The rest of the week was pretty normal. I went to school every day, which is boring but getting better. There are lots of kids there that I really like and so I look forward to the breaks when I can hang out and chat with them. If I didn’t go to school I really wouldn’t be making friends, so it doesn’t bother me that much to go anymore. Tonight I’m going out with some friends to eat tapioca and then we’re going to this concert of some famous Brazilian singer, which is on the beach close to my house! Should be fun, they’ve been setting up this big stage for a few days now, and I think there’ll be a big crowd there.
Até mais, um beijão!

Monday, September 13, 2010

A day in the life...+ some insight into moodswings and homesickness

I realized that my blog posts have mainly been about specific experience occurring on specific days that are often more exciting than the average day here in João Pessoa. I haven’t written much about my day-to-day life in general or about my feelings about this experience thus far, so that’s what I’m writing about today.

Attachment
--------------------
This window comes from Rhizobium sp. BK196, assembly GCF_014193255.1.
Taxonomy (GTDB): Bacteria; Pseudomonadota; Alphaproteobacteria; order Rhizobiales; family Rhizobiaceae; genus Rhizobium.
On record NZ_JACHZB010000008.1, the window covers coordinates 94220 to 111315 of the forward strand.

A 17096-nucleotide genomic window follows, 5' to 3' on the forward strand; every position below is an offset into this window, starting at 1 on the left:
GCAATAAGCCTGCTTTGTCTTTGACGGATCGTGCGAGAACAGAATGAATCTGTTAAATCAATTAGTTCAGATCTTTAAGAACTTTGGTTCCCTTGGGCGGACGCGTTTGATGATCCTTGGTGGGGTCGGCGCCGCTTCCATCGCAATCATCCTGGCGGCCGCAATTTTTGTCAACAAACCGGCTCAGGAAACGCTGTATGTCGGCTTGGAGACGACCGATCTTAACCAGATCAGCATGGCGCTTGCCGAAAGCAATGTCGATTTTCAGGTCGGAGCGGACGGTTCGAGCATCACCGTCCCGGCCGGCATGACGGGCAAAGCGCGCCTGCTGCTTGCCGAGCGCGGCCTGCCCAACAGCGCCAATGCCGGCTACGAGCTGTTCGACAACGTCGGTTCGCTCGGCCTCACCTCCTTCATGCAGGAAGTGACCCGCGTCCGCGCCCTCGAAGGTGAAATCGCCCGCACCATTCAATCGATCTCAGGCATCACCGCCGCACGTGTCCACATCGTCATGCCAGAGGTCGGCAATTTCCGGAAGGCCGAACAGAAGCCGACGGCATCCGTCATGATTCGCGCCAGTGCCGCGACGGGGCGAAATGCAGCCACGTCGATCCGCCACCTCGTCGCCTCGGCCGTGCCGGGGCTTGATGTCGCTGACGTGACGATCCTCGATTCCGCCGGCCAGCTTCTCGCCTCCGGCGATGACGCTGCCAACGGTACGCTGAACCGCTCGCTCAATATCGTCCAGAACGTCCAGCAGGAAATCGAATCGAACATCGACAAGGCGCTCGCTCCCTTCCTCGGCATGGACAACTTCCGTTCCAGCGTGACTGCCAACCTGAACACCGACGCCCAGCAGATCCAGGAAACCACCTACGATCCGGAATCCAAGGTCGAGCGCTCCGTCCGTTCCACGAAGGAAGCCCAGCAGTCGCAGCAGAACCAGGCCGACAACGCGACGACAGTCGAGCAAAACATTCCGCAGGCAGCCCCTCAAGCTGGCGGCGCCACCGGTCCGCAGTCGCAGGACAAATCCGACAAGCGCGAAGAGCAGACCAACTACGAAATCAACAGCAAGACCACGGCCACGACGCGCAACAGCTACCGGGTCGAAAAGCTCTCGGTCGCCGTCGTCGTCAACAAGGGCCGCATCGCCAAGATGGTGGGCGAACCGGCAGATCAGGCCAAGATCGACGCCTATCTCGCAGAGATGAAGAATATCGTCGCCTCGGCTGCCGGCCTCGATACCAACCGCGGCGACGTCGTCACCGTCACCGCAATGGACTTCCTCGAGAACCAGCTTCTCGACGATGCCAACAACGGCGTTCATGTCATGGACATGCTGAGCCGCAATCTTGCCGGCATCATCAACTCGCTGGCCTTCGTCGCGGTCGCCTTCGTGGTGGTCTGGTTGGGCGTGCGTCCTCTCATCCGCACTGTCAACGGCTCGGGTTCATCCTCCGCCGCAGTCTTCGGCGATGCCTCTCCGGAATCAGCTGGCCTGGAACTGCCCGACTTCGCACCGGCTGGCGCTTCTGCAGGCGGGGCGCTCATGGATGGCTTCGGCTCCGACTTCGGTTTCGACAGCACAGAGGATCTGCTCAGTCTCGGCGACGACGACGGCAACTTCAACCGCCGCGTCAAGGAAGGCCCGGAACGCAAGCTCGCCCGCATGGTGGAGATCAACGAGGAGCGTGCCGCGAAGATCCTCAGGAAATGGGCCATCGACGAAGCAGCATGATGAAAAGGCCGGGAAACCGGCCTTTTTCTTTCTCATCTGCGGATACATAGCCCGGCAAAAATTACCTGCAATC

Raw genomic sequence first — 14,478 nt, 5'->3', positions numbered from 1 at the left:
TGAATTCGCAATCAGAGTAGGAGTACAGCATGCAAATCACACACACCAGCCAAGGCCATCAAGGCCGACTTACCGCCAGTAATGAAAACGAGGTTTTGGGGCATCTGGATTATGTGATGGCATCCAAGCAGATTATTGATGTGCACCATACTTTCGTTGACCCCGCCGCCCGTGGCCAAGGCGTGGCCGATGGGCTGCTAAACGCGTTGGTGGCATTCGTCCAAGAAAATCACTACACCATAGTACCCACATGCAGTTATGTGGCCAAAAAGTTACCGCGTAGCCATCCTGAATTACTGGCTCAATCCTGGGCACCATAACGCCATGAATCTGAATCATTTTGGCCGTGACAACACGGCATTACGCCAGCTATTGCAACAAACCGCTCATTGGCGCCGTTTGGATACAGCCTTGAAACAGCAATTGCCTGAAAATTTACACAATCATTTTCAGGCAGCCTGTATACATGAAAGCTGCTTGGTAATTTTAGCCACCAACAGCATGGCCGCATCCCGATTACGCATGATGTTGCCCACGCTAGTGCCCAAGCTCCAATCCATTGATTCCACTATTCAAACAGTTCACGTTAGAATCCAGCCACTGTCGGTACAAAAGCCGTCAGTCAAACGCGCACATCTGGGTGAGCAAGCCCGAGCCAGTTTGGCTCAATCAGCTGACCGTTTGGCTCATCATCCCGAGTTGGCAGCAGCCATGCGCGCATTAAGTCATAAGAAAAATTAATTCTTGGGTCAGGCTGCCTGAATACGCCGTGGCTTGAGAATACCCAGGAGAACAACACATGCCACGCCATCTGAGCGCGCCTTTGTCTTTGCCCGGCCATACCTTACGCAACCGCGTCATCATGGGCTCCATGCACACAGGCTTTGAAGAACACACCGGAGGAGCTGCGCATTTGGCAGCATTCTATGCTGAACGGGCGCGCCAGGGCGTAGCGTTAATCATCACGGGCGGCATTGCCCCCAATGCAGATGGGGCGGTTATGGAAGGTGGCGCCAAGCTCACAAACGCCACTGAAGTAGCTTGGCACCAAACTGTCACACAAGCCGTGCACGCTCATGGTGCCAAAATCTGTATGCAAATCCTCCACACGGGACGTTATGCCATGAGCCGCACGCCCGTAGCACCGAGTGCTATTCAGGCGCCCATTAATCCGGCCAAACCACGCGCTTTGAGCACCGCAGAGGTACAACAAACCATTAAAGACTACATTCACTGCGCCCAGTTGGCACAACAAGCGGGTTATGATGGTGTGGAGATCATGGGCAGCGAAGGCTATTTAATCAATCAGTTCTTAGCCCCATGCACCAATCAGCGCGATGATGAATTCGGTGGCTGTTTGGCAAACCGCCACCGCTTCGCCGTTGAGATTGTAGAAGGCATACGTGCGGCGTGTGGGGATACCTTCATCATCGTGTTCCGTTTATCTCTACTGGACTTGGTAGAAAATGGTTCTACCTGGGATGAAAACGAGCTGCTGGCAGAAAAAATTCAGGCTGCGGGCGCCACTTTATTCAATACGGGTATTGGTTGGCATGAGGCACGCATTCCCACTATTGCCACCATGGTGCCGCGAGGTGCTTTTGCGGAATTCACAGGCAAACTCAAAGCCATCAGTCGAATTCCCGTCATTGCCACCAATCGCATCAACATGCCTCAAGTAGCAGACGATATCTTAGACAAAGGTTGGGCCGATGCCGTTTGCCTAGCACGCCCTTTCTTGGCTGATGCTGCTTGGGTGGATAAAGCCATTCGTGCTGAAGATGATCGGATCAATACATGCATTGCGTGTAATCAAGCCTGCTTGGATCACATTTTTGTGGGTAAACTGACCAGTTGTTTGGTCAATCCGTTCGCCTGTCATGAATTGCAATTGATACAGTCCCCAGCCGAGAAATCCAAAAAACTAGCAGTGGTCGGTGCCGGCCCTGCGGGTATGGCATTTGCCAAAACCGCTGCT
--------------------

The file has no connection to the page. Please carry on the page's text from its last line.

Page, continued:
My average daily schedule
6:30- Wake up, take a cold shower (no hot water here, brrrr!), eat breakfast, which varies, but is usually something along the lines of a hot cheese sandwich, cake, and lots of fruit.
7:10- Go to school, where I have 6 classes. There is a break between the 4th and 5th class where the kids have a snack and chat amongst themselves.
12:40- School ends. Go home and have lunch, which nearly always contains rice, beans, 2 kinds of meat, pasta and a salad. There are usually additional small dishes as well, and a dessert. We eat a LOT for lunch here.
1:00- Digest (which takes some time here) while watching ‘Friends’ for an hour. It’s always on from 1-2 on weekdays, and in English!